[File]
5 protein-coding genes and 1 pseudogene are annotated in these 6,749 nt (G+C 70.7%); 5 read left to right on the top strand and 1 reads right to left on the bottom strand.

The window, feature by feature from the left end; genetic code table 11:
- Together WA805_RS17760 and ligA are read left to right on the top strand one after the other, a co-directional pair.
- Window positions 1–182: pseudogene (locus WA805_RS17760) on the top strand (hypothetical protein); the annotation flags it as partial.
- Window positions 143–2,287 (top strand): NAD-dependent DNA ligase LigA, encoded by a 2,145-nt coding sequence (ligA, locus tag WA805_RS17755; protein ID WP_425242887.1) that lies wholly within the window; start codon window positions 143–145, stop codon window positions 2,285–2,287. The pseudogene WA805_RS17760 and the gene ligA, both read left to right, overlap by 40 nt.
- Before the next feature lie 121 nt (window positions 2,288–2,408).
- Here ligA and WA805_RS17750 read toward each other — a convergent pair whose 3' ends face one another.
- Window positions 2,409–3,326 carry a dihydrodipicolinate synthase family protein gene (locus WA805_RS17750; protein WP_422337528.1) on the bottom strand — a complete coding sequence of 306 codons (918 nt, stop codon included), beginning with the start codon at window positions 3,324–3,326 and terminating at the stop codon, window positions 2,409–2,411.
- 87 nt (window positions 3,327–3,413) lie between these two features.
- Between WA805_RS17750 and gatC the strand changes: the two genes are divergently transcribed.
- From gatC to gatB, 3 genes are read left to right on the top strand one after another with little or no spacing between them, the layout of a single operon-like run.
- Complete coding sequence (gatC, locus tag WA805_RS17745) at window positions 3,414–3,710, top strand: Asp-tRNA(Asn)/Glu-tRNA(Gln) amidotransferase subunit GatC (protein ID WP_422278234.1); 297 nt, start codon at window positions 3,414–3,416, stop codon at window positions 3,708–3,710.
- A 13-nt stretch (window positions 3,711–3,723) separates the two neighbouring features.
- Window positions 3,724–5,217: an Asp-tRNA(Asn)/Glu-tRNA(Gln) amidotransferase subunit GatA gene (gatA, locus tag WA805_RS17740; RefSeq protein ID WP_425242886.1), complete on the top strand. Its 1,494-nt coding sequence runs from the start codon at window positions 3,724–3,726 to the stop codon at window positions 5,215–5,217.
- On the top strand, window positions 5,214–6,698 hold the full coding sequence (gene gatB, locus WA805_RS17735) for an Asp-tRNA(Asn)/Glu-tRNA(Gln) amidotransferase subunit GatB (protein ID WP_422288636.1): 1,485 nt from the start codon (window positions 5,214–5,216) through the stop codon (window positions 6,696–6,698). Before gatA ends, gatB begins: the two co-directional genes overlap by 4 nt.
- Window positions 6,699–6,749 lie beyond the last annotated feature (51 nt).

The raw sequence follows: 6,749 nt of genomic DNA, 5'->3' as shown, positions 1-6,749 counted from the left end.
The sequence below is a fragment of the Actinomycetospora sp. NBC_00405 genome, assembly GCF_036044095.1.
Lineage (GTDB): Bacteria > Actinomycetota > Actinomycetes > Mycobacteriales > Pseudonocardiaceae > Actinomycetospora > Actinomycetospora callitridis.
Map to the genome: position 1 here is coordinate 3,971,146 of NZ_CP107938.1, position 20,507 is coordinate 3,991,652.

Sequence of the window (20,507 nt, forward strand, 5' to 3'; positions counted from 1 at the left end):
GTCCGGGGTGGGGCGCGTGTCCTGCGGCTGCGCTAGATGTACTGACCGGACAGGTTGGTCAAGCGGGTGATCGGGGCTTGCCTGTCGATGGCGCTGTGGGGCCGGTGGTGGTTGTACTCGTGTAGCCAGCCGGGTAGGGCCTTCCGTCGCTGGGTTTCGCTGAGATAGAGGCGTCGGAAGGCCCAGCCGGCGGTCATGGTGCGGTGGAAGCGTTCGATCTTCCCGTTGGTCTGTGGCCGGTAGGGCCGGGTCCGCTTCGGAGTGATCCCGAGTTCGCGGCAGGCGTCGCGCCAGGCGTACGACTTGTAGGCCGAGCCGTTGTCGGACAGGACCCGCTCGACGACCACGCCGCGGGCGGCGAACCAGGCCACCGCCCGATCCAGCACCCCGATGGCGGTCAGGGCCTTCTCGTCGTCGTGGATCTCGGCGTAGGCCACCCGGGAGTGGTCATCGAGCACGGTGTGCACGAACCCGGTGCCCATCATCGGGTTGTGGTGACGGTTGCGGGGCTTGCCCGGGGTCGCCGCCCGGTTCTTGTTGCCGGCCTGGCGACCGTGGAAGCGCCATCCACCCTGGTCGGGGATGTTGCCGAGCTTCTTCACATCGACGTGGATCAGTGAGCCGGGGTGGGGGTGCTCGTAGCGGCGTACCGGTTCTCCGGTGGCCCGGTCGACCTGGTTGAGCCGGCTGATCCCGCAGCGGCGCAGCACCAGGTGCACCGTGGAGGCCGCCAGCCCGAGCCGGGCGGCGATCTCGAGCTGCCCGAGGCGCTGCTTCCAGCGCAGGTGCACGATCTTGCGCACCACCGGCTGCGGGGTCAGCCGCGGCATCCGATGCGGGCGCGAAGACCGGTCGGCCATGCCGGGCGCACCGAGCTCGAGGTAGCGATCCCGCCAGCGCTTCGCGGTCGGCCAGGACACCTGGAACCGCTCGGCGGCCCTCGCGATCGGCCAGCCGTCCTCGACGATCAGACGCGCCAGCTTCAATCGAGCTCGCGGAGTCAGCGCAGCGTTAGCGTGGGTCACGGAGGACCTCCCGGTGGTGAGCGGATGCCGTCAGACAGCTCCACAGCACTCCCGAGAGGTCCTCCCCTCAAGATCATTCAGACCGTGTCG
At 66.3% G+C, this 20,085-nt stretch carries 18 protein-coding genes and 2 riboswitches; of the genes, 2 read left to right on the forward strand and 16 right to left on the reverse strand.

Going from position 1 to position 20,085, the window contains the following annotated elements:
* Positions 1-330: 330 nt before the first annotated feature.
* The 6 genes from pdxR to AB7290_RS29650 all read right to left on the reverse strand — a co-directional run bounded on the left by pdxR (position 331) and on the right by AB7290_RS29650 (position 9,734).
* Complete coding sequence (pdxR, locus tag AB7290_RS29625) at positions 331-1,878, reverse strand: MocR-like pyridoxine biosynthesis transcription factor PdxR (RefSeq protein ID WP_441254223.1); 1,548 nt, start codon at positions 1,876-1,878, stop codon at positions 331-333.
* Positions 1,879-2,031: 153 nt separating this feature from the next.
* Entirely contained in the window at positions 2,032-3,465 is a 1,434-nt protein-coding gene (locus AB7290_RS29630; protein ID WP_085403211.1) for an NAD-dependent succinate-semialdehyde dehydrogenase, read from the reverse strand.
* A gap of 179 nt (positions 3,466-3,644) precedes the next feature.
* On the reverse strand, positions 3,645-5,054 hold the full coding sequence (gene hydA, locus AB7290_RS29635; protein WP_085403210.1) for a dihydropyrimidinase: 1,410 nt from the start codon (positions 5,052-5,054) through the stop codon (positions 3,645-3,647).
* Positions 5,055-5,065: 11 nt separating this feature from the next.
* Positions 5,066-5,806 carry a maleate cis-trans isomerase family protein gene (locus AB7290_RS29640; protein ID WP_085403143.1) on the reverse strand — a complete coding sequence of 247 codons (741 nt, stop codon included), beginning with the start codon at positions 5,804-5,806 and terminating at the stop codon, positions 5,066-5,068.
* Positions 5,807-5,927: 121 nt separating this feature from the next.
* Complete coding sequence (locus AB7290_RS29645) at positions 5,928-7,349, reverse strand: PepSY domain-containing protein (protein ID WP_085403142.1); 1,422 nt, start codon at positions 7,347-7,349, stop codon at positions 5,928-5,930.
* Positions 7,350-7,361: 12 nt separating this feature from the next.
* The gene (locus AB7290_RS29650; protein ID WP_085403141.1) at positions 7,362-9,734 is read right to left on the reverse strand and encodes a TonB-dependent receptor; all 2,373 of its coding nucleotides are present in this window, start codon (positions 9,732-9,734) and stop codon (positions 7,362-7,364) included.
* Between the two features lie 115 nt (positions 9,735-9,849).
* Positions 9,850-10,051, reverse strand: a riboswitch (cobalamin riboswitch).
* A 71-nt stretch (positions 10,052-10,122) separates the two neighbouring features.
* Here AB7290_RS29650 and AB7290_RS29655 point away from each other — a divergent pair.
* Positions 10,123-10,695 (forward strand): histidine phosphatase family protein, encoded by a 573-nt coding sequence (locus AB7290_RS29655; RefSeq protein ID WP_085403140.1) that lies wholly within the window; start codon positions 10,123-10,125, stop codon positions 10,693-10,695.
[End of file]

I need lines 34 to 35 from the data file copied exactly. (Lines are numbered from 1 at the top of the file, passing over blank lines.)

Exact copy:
* Positions 5,807-5,927: 121 nt separating this feature from the next.
* Complete coding sequence (locus AB7290_RS29645) at positions 5,928-7,349, reverse strand: PepSY domain-containing protein (protein ID WP_085403142.1); 1,422 nt, start codon at positions 7,347-7,349, stop codon at positions 5,928-5,930.